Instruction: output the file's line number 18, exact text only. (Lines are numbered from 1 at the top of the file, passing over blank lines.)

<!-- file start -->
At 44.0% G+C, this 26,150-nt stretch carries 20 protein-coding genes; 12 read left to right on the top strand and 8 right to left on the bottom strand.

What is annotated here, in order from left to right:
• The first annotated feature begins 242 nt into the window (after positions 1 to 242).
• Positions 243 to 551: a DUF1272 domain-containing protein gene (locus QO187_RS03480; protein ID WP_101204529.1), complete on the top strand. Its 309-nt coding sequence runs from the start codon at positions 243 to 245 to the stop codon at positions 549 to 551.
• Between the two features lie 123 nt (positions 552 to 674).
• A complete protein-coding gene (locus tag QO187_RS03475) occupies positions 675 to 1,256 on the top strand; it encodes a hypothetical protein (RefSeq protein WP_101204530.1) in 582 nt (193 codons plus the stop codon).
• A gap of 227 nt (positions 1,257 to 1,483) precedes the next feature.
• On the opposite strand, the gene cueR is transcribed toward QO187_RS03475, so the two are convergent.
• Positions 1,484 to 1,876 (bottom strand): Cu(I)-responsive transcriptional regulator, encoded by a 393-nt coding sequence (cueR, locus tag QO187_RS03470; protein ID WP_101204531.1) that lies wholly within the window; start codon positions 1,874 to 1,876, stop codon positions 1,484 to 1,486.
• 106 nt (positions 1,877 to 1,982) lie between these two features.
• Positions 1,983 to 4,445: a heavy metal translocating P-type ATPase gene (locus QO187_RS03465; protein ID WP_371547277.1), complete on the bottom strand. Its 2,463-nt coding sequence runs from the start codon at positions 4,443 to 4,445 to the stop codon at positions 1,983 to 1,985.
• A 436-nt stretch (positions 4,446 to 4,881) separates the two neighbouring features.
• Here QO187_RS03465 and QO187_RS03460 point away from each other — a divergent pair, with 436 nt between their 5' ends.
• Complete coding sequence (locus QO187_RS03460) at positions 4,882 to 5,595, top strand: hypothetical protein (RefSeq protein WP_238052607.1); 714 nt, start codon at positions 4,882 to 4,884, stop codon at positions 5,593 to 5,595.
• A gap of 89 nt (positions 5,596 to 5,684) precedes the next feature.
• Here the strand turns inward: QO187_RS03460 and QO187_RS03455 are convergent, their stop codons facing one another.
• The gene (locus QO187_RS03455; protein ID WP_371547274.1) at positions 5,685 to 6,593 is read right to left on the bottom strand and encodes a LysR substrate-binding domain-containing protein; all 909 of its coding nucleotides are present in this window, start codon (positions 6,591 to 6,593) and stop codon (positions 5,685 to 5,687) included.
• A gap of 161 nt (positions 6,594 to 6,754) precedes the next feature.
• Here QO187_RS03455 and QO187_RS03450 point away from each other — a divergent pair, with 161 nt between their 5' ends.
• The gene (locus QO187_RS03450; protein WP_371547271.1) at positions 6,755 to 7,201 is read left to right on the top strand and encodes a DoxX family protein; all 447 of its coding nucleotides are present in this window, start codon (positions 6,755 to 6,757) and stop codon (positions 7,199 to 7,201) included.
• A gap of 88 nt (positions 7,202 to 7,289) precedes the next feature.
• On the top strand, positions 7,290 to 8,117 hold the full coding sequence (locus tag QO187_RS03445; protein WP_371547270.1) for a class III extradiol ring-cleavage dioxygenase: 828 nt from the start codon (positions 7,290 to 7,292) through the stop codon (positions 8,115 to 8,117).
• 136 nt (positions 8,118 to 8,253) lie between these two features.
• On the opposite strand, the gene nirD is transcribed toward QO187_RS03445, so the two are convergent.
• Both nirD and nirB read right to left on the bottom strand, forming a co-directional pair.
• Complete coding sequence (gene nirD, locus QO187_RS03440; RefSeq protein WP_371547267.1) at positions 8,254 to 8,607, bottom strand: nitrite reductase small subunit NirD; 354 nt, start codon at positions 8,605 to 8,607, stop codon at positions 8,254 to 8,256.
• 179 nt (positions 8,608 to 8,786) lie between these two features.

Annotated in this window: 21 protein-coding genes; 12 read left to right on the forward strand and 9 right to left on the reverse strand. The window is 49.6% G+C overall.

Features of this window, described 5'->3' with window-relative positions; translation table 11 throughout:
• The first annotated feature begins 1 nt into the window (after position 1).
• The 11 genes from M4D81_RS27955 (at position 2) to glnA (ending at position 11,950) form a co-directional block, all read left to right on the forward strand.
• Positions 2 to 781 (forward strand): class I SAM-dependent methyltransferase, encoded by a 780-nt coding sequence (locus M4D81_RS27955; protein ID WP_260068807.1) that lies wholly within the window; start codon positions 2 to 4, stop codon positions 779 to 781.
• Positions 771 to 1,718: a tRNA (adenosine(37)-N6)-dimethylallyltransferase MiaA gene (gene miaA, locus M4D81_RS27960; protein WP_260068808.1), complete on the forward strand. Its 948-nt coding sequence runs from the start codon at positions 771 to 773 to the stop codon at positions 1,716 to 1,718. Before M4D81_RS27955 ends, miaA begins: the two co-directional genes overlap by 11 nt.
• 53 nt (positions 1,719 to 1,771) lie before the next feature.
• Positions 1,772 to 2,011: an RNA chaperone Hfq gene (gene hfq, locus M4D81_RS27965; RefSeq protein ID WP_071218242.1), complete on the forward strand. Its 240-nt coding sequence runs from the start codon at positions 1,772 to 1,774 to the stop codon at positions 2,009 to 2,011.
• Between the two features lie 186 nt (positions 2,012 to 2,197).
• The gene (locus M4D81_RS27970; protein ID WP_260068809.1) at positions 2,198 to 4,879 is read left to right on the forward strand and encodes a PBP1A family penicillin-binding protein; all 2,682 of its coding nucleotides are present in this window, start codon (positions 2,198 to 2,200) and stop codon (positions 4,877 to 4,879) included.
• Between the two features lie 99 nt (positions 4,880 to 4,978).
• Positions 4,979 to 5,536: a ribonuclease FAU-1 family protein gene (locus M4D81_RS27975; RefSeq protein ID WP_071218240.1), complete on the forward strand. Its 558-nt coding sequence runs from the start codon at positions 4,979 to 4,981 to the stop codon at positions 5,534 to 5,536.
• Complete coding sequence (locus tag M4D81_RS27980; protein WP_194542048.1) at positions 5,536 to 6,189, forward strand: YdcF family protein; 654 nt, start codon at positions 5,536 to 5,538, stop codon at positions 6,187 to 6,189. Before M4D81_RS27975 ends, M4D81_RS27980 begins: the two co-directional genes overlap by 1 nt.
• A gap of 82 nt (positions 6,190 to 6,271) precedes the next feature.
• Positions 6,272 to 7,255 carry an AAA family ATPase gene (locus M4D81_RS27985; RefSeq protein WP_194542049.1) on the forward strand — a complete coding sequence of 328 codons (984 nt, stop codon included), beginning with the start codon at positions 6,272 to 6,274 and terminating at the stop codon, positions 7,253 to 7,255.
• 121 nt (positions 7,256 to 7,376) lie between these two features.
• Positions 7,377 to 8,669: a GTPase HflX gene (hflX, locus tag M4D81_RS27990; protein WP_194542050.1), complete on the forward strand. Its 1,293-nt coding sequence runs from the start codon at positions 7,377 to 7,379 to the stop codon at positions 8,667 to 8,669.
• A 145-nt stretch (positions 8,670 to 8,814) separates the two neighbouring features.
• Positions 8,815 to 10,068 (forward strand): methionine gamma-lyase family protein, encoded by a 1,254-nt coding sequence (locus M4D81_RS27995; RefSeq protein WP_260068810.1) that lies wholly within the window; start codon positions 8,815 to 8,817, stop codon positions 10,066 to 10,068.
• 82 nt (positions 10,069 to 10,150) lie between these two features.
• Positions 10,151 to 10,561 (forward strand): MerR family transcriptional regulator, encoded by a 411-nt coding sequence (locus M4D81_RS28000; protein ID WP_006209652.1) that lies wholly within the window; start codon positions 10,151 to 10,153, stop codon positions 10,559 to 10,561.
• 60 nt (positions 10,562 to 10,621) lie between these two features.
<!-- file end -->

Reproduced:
• A gap of 161 nt (positions 6,594 to 6,754) precedes the next feature.